Salman Rushdie: "We Should Drop Nintendos on Iran"

We should think about terrorism not as a battle between Islam and the West but as a battle within Islam, says author Salman Rushdie. And video games might just be the way to resolve this conflict. "I often think that the best way to liberate Iran is just to drop Nintendo consoles from the air. And Big Macs," he tells us.


In his Big Think interview, the literary giant tells us about how video games influenced his newest novel "Luka and the Fire of Life." As he proves in this and previous novels, fantasy can be a vehicle for writing about truth. That is after all the whole premise of fiction. "We don’t need to know that Anna Karenina really existed; we need to know who she is and what moves her and what her story tells us about our own lives," he says. "Once you accept that stories are not true, then you understand that a flying carpet and Madam Bovary are untrue in the same way, and as a result both of them are ways of arriving at the truth by the road of untruth and so then they can both do it the same way."

Rushdie says there is a double standard for immigrant writers. Western writers have always given themselves the freedom to write about any topic: "If John Updike wants to write a novel set in Africa he does. If Saul Bellow wants to write a novel set in Africa he feels free to do so, whereas sometimes if the reverse happens, if a third-world writer wishes to set a novel in Illinois, he might be asked what he thinks he is doing." This, he believes, is a hangover of a kind of cultural colonialism.

Looking back on his career, Rushdie says his first successful novel, "Midnight's Children," was one of the high points. Many of his friends, like Martin Amis and Ian McEwan, had already found success, but he struggled for a decade as an advertising copywriter, working on novels on the side. "There is nothing like the first moment when you realize that you’re going to be able to have the life that you want to have," he says. Three decades later, Rushdie no longer has to fret about finding success, but one of the problems of growing older is that you start losing people, he says. And when a loved one dies, you also lose a version of yourself. "You lose yourself as that person saw you and responded to you." One friend, Christopher Hitchens, is currently battling cancer but has done so in the public eye. Rushdie says his friend's insistence on being himself in the face of death is "heroic."  

Finally, Rushdie, known to be quite the ladies man, offers some dating tips. The fact that he survived a death fatwa is not his key to success, he tells us. Women like men who do interesting things, he says. "We’re lucky as men that women are able to look beyond the physical towards something else."

LinkedIn meets Tinder in this mindful networking app

Swipe right to make the connections that could change your career.

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Swipe right. Match. Meet over coffee or set up a call.

No, we aren't talking about Tinder. Introducing Shapr, a free app that helps people with synergistic professional goals and skill sets easily meet and collaborate.

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You can use these to get ahead, no matter your age.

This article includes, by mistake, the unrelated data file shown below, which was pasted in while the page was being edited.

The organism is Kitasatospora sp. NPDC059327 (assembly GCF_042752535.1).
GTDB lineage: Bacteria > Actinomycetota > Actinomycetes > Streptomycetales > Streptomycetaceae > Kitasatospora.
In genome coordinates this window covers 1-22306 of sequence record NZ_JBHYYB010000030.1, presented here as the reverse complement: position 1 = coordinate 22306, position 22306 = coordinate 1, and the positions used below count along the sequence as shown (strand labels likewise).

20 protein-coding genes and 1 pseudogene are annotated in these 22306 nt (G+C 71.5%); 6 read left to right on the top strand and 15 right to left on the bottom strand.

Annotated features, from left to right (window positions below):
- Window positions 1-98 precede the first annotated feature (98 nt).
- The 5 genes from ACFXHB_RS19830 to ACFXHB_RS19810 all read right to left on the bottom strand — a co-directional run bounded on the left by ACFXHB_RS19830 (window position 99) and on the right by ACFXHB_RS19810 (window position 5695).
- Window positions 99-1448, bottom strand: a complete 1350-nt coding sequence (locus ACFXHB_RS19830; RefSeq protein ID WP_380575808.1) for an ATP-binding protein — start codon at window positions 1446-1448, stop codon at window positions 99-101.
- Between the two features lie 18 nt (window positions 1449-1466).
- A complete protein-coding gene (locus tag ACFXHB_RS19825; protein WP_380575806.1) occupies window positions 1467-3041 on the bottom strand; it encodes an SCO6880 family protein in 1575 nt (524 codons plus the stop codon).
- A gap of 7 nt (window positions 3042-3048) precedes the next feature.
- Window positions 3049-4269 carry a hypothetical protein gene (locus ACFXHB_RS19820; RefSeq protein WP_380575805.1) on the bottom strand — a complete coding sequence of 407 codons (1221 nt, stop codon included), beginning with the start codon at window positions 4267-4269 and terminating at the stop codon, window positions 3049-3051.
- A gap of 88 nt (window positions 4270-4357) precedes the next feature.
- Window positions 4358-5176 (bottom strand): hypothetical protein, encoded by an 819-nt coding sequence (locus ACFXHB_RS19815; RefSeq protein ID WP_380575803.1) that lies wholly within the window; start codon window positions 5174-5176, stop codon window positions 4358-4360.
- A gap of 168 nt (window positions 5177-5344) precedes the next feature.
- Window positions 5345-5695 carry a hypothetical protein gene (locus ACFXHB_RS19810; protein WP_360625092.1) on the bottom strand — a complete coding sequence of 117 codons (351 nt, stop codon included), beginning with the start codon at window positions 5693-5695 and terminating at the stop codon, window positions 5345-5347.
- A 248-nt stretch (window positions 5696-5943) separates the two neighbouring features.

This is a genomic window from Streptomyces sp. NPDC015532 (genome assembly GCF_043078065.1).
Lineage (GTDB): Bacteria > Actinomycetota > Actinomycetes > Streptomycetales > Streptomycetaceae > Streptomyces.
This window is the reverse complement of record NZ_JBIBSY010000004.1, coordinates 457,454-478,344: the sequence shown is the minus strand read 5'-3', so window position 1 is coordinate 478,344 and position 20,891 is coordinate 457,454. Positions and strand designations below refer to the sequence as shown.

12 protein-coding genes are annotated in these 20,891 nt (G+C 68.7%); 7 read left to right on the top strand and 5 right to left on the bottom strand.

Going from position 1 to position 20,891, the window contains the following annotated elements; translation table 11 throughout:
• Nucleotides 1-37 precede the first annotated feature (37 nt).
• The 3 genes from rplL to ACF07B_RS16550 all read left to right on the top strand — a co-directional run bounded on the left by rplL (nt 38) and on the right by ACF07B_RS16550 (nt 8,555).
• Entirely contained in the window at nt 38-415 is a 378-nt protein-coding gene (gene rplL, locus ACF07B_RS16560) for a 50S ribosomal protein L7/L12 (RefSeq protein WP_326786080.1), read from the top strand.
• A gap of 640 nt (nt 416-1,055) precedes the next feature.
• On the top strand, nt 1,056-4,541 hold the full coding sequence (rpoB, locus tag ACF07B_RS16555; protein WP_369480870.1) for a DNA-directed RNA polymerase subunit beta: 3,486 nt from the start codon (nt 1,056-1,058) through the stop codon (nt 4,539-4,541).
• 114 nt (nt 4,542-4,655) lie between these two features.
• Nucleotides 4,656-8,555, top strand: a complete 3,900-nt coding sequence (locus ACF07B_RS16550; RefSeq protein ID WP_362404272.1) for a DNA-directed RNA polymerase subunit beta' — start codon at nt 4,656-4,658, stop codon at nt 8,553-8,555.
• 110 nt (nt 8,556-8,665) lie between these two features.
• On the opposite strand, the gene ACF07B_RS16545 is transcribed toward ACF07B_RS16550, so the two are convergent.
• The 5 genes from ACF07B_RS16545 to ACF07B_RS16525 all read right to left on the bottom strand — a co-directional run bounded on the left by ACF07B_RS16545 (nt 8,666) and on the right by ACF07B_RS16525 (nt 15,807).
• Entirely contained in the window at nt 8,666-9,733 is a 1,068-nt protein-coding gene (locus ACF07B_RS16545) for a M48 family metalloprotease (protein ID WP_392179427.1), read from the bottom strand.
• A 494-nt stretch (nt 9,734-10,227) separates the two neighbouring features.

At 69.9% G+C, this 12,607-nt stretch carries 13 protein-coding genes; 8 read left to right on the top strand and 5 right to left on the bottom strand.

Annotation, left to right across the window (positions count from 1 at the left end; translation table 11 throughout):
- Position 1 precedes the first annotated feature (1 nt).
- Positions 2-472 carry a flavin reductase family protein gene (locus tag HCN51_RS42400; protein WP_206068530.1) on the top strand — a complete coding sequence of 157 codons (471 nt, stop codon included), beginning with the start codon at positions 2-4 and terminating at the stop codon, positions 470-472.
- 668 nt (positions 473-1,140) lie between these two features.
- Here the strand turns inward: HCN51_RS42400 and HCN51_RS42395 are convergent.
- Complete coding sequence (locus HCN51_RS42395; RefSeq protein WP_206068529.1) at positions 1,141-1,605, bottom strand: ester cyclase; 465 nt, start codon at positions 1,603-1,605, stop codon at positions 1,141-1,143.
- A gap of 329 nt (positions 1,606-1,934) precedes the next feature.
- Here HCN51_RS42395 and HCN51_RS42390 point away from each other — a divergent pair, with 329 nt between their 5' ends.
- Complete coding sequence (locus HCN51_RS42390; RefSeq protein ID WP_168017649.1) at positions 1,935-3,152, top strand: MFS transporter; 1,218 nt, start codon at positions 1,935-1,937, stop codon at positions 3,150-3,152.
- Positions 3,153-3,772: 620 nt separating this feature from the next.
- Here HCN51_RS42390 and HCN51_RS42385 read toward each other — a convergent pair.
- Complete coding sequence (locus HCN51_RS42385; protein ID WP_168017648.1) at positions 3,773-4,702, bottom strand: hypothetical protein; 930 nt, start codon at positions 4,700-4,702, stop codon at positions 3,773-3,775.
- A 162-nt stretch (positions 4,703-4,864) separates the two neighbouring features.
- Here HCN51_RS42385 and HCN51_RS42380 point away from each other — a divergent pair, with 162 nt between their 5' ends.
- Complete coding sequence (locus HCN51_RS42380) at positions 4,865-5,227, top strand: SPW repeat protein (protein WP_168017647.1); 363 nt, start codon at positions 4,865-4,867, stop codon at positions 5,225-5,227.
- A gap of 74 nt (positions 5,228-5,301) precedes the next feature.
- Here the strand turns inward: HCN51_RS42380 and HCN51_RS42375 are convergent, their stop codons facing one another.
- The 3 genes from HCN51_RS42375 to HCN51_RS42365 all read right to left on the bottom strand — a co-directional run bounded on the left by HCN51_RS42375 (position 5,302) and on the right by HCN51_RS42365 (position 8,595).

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Employees don't quit their job, they quit their boss

According to TwoFold CEO Alison McMahon, a leader who doesn't care (or can't pretend to care) about his or her employees isn't much of a leader at all.

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Why do people quit their jobs? Surely, there are a ton of factors: money, hours, location, lack of interest, etc. For Alison McMahon, an HR specialist and the CEO of TwoFold, the biggest reason employees jump ship is that they're tired of working for lousy bosses.

By and large, she says, people are willing to put up with certain negatives as long as they enjoy who they're working for. When that's just not the case, there's no reason to stick around:

Nine times out of ten, when an employee says they're leaving for more money, it's simply not true. It's just too uncomfortable to tell the truth.

Whether that's true is certainly debatable, though it's not a stretch to say that an inconsiderate and/or incompetent boss isn't much of a leader. If you run an organization or company, your values and actions need to guide and inspire your team. When you fail to do that, you set the table for poor productivity and turnover.

McMahon offers a few suggestions for those who want to hone their leadership abilities, though it seems that these things are more innate qualities than acquired skills. For example, actually caring about your workers or not depending wholly on HR thinking they can do your job for you.

It's the nature of promotions that, inevitably, a good employee without leadership skills will get thrust into a supervisory position. McMahon says this is a chronic problem that many organizations need to avoid, or at least make the time to properly evaluate and assist with the transition.

But since they often don't, they end up with uninspired workers. And uninspired workers who don't have a reason to stay won't stick around for long.

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Radical theory says our universe sits on an inflating bubble in an extra dimension

Cosmologists propose a groundbreaking model of the universe using string theory.

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